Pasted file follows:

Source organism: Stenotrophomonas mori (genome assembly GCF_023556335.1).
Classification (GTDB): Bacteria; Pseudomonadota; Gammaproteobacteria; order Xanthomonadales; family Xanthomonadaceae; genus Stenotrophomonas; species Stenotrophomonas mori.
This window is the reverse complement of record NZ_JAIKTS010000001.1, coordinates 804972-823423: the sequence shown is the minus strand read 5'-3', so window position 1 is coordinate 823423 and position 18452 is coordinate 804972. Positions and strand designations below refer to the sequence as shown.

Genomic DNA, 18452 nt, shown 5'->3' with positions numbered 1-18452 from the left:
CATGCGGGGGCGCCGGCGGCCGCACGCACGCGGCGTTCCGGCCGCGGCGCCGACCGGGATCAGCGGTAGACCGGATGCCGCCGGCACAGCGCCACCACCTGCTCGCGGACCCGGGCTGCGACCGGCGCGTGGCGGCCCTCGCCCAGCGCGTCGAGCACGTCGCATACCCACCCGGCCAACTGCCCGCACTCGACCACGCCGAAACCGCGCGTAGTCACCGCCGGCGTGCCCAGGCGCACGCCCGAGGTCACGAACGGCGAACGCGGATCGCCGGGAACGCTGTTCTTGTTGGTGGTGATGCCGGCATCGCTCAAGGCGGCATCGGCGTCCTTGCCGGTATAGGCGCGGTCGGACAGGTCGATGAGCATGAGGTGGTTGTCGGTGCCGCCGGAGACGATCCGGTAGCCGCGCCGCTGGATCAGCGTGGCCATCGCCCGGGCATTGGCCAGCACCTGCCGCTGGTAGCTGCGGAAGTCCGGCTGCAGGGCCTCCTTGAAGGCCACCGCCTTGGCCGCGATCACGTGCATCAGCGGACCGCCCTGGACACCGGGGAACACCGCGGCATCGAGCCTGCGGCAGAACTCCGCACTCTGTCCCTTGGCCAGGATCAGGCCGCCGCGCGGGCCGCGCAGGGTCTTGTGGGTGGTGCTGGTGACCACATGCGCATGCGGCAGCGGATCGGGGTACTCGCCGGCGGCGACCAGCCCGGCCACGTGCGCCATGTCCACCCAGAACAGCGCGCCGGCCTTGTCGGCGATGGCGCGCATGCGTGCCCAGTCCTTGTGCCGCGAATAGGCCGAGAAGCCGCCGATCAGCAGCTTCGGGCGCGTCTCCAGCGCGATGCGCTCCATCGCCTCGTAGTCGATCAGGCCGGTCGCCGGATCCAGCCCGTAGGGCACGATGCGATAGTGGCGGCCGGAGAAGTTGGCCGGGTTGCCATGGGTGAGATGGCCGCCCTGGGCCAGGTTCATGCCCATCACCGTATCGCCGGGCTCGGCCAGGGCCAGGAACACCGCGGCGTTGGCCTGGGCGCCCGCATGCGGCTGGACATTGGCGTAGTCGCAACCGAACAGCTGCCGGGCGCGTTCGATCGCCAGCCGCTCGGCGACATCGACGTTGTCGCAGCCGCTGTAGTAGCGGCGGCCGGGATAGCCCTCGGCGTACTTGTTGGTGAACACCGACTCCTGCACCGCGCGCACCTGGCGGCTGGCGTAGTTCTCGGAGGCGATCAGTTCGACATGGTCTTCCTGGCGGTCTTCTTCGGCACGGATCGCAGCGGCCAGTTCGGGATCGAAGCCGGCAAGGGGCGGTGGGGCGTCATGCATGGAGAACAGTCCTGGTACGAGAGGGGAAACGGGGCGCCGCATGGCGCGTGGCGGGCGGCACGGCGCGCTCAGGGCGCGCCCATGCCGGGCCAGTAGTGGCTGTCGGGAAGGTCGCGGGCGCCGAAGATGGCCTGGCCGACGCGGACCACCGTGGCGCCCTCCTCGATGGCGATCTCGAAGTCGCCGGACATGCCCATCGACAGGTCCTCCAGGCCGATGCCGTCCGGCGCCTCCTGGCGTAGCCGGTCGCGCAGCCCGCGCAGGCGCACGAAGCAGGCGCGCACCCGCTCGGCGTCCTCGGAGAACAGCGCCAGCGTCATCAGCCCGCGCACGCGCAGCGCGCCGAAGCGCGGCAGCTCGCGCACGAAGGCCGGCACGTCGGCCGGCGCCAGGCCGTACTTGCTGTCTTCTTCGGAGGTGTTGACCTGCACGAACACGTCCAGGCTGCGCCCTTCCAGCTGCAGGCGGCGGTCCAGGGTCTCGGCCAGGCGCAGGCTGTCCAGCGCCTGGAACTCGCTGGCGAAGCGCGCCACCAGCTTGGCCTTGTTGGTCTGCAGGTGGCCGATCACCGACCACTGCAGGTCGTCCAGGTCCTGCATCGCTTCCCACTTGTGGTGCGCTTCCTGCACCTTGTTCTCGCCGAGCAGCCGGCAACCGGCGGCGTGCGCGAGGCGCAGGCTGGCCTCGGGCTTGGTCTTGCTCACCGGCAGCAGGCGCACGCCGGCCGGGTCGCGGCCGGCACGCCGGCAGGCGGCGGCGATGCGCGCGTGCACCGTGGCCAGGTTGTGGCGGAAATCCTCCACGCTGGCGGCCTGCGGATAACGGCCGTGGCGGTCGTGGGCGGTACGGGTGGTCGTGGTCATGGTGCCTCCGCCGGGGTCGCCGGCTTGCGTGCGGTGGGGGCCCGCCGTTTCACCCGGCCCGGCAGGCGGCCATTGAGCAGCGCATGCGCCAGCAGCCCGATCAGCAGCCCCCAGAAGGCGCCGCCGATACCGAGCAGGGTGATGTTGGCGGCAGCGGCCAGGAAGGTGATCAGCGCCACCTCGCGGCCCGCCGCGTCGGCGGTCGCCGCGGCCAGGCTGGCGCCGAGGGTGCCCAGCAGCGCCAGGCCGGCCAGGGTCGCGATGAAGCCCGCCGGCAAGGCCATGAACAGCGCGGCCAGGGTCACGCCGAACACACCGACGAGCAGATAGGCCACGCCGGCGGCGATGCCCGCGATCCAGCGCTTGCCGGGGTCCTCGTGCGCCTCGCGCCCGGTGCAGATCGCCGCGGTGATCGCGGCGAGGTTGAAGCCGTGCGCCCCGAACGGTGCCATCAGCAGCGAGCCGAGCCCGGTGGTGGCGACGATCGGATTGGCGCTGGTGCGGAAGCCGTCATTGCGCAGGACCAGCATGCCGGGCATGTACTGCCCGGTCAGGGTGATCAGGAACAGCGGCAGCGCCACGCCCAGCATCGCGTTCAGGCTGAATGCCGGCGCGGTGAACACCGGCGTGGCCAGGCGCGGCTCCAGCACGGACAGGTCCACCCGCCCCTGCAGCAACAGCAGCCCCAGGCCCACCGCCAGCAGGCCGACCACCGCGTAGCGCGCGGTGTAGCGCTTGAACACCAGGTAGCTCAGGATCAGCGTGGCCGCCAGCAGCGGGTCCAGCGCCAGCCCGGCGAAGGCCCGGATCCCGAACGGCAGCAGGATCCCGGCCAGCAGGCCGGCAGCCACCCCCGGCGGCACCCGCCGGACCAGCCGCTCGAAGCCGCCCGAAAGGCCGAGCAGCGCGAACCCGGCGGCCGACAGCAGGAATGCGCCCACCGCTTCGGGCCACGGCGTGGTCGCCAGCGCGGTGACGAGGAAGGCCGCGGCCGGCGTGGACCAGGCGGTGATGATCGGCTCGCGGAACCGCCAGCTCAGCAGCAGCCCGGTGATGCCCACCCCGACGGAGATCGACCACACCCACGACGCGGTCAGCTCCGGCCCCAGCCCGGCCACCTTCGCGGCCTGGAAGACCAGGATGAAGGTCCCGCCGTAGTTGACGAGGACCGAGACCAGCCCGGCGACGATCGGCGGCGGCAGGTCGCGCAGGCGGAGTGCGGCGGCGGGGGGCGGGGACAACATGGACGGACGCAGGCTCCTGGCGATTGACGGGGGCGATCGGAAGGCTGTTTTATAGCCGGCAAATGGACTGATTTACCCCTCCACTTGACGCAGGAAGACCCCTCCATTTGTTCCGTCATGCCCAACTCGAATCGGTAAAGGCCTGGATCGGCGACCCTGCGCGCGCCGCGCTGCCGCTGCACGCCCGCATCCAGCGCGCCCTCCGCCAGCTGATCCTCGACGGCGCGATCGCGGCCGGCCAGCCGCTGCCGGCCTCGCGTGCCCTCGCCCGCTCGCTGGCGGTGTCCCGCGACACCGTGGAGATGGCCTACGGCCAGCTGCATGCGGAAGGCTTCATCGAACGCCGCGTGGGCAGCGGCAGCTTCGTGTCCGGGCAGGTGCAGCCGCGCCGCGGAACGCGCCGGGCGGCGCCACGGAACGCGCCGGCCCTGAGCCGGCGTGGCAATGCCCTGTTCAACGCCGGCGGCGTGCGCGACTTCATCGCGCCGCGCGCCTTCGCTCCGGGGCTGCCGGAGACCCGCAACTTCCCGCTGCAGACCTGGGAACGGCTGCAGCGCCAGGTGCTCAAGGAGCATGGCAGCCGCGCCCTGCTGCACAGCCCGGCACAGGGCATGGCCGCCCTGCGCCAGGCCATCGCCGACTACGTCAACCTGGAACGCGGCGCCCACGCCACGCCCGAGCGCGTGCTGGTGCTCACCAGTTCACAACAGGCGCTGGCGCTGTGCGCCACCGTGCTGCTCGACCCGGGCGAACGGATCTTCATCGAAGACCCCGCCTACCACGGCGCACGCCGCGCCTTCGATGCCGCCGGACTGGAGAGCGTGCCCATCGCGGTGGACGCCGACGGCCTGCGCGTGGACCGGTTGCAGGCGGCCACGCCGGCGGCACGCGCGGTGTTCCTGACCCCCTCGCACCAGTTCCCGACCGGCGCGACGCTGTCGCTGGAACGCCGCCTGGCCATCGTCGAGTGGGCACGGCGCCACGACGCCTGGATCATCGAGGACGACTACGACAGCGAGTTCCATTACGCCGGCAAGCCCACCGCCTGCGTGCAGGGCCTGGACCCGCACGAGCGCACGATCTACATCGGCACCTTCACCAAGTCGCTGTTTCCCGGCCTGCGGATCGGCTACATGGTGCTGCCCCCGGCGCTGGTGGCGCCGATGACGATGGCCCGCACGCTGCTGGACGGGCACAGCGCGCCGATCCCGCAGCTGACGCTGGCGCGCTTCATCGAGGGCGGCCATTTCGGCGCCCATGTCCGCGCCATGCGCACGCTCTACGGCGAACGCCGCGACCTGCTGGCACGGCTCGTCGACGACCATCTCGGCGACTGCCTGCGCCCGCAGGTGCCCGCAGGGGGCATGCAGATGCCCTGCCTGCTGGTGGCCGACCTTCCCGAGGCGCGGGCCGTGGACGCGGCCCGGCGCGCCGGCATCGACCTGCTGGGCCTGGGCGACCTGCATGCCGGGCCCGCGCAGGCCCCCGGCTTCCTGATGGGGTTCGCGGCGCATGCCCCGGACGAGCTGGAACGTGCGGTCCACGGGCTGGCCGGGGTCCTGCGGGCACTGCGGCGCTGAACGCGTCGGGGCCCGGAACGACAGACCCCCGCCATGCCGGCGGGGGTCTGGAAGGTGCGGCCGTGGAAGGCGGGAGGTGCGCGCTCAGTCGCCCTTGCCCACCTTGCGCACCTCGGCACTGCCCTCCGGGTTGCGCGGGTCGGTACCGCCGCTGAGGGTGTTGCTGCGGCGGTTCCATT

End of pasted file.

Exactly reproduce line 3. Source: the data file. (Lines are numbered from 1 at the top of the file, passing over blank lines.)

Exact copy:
This window is the reverse complement of record NZ_JAIKTS010000001.1, coordinates 804972-823423: the sequence shown is the minus strand read 5'-3', so window position 1 is coordinate 823423 and position 18452 is coordinate 804972. Positions and strand designations below refer to the sequence as shown.